So, with no capital, we started this typing business. Now it moved to a bigger office. We have three large rooms, with a mimeograph and six typewriters. Pamela is training twelve or thirteen native girls to type and become secretaries. From this we've gotten many new members. Most of the sisters who are living in the center now came through this typing service. First they came to take typing lessons, then they became our friends, then we witnessed to them, brought them, and taught them the Principle and they joined. Now they work for the family. They thought they were going to make a salary, perhaps in the future, but now that they work for the family they actually become poorer. You know, the African members come in with a very small salary, but maybe at first they think by meeting spiritual Americans they'll become rich. Actually, after hearing Divine Principle, they lose everything; their salary becomes zero. But still they're very happy. They gain a spiritual treasure.

Oh, there's so much more I could say in all that's happened in my country. I've only touched the surface. What's happening here only reflects what's happening in one country. I could speak for twelve hours more about the miracles that have occurred in my mission. Every missionary would have a similar story to tell you. Of course, in some countries it's true that missionaries couldn't get any new members. Some countries are communist countries and our missionaries could only suffer, there was no way to make a church. Some nations are Muslim countries; it's very difficult there. Sometimes it's possible, with great struggle, but slower. But in many countries in the world, many countries in Africa, there are budding new movements of the Unification Church that are going to bear great fruit in the future that have already seen miracles of the kind that I've seen, and well see more.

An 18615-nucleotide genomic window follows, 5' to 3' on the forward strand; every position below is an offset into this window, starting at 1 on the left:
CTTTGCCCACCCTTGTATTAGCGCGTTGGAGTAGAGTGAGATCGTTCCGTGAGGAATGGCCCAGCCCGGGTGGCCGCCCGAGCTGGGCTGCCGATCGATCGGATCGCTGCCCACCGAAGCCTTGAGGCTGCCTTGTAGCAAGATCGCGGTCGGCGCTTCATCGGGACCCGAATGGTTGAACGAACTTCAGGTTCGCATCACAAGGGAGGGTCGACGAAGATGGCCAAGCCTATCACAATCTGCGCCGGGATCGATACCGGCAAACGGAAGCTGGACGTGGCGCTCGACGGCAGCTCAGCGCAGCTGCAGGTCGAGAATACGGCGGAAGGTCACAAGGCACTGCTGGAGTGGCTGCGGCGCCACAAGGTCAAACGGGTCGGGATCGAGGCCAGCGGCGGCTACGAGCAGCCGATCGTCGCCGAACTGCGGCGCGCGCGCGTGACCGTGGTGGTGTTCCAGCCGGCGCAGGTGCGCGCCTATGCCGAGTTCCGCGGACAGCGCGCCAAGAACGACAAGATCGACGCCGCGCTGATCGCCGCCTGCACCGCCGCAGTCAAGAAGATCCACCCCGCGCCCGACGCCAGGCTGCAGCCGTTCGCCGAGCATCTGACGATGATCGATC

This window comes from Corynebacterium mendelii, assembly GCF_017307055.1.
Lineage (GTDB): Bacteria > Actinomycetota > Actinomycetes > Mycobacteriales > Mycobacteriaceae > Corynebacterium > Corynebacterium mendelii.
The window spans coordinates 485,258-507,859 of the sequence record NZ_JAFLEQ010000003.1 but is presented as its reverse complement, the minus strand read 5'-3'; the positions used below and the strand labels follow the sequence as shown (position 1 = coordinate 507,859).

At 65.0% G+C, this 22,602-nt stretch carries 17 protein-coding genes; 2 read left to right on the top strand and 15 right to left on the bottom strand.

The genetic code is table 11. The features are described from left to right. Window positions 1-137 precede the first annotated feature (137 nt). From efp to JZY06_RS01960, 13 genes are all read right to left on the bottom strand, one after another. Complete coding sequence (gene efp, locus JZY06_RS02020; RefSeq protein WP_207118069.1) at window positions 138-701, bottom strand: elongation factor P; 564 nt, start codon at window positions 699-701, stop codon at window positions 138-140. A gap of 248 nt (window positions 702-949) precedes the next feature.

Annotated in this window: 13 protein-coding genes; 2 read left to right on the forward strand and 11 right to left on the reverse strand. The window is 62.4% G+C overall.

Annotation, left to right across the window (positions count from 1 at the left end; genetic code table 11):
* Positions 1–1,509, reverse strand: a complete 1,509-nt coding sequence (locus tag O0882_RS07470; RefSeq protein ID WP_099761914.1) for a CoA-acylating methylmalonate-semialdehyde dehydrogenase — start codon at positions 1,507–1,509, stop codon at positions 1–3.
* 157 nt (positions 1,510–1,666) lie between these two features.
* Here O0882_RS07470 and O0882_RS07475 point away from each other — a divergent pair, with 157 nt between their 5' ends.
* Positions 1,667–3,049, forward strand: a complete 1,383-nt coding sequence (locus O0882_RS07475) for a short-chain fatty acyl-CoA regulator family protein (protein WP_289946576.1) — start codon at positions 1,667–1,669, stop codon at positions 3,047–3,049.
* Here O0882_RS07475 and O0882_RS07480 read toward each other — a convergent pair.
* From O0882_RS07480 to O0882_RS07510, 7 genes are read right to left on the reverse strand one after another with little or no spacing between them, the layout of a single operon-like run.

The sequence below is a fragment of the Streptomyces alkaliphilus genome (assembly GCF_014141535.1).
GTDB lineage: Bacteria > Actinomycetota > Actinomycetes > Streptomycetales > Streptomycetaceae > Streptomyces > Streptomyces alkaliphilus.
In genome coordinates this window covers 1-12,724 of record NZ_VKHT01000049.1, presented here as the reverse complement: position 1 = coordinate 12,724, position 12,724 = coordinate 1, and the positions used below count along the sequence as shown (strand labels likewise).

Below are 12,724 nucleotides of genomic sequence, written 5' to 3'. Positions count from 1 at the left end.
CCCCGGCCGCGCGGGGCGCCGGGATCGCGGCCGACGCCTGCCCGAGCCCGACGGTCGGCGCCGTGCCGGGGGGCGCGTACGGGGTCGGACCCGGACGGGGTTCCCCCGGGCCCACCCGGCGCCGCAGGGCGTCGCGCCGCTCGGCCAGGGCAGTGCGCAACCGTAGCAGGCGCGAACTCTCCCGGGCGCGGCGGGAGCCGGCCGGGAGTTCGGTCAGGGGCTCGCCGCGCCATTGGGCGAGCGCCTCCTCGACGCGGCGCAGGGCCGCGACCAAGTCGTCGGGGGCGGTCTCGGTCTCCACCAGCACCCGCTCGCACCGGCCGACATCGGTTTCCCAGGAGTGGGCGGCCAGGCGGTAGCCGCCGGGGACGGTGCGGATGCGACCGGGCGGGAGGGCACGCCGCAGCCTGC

When the foreign missionaries went out, it wasn't that they had more determination to suffer. We had the same hearts we had in America and the same fallen natures, but we were forced to suffer. We had no choice, there was nowhere to escape. The suffering was brought upon us. But, because we endured this suffering, at the heart of this suffering we could find God and we could find miracles and we could bring fruit. As I said before, God hides himself in the middle of a suffering situation. You can never find Him without penetrating through suffering. I think, if I bring any testimony back to you there must be some reason why Heavenly Father brought me back just at this time and made it possible for me to be here, it must be because I represent something more than just my nation, which after all is just one nation of the many nations of the world.